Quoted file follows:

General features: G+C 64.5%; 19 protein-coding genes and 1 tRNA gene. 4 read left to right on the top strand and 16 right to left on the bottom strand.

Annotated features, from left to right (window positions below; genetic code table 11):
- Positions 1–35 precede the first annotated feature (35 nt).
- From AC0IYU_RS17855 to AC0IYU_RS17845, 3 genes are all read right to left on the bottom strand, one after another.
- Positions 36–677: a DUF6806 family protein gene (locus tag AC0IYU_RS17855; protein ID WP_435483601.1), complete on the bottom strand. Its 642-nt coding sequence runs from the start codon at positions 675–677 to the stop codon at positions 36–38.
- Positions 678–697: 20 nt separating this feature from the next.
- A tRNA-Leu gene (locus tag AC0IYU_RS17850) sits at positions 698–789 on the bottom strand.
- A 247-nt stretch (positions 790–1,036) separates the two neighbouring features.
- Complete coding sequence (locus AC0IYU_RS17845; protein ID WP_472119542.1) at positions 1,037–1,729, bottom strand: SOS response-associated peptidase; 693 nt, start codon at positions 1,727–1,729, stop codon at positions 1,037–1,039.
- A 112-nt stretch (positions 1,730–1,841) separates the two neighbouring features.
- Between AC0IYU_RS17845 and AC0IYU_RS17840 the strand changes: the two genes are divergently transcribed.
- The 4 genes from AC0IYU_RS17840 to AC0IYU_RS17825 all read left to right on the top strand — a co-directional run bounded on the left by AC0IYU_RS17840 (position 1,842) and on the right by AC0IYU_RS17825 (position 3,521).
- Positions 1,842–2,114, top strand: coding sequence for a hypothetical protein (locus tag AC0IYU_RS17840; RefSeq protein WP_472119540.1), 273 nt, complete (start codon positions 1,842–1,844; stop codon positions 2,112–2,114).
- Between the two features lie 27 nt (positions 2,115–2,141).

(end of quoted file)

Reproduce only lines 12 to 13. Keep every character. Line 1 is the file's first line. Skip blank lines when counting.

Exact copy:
- The 4 genes from AC0IYU_RS17840 to AC0IYU_RS17825 all read left to right on the top strand — a co-directional run bounded on the left by AC0IYU_RS17840 (position 1,842) and on the right by AC0IYU_RS17825 (position 3,521).
- Positions 1,842–2,114, top strand: coding sequence for a hypothetical protein (locus tag AC0IYU_RS17840; RefSeq protein WP_472119540.1), 273 nt, complete (start codon positions 1,842–1,844; stop codon positions 2,112–2,114).